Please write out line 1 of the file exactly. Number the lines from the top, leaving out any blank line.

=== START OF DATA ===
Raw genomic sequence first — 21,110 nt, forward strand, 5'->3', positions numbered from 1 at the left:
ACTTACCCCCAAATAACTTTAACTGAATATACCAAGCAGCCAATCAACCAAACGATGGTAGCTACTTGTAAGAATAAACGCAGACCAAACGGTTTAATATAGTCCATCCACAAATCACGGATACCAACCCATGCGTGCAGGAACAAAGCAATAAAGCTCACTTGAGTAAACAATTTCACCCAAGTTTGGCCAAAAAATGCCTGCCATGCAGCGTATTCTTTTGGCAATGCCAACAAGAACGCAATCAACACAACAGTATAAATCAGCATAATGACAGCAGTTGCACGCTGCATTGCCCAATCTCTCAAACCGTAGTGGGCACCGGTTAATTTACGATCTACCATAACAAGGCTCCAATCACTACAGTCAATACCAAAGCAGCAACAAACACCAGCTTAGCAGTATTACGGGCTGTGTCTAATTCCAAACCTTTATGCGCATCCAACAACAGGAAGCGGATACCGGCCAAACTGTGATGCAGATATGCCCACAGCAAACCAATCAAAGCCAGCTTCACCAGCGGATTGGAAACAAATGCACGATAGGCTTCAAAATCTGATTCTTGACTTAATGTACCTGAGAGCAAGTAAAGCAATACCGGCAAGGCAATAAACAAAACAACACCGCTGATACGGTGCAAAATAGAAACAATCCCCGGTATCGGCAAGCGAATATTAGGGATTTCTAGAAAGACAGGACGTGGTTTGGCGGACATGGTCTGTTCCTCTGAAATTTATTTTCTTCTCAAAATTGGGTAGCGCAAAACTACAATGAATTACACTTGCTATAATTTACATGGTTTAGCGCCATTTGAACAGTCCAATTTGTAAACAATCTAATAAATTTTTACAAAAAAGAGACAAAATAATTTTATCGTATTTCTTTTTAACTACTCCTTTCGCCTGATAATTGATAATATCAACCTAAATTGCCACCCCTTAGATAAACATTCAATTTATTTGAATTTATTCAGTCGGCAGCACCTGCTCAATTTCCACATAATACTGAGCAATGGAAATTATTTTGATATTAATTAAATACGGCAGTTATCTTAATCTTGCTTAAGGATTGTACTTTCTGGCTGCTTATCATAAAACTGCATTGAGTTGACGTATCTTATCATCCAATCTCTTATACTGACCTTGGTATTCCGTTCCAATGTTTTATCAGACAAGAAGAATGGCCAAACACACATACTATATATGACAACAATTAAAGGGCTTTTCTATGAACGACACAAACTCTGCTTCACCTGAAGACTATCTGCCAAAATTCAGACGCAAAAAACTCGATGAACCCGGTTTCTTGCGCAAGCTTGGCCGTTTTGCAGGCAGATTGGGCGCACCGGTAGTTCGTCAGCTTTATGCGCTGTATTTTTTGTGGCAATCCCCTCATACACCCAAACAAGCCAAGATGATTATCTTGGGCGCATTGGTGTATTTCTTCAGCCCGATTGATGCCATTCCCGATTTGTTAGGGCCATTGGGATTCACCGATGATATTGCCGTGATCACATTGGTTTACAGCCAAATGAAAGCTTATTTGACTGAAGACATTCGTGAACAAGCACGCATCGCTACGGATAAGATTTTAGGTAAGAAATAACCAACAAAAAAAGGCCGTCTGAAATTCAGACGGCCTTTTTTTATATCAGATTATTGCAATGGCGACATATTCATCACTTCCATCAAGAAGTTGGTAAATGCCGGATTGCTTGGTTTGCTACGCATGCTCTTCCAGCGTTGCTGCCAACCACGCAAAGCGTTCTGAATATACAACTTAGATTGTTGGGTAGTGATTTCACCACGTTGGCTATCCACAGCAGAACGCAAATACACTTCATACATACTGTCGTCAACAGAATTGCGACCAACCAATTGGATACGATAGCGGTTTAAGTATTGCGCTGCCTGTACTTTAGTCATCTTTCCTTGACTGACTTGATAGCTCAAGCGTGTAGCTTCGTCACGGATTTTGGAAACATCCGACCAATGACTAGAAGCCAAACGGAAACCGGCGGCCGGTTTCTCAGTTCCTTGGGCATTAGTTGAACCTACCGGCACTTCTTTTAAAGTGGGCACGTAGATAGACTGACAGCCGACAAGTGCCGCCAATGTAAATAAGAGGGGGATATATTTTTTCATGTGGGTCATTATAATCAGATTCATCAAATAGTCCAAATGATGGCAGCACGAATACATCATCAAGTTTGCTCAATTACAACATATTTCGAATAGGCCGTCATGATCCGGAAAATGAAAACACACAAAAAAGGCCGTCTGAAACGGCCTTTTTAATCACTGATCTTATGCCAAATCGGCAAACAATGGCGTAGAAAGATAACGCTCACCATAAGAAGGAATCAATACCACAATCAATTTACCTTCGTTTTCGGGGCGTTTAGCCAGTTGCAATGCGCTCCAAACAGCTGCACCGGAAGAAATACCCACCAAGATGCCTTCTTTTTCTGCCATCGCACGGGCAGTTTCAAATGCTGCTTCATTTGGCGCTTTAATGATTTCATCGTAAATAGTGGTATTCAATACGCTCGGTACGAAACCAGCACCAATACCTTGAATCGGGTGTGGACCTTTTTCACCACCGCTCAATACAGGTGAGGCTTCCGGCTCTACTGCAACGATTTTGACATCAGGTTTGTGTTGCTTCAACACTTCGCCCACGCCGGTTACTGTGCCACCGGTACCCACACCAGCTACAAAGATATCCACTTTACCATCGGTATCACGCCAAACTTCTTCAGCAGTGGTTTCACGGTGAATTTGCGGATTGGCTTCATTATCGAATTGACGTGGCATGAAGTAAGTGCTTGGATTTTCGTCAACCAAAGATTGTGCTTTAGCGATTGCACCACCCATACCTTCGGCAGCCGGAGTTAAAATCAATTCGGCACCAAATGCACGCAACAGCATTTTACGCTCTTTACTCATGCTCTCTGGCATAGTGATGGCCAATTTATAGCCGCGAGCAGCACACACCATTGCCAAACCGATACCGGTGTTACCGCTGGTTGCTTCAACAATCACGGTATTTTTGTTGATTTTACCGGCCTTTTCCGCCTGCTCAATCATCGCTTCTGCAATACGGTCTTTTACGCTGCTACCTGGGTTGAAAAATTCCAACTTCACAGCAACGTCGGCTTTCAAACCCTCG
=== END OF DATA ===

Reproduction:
Raw genomic sequence first — 21,110 nt, forward strand, 5'->3', positions numbered from 1 at the left: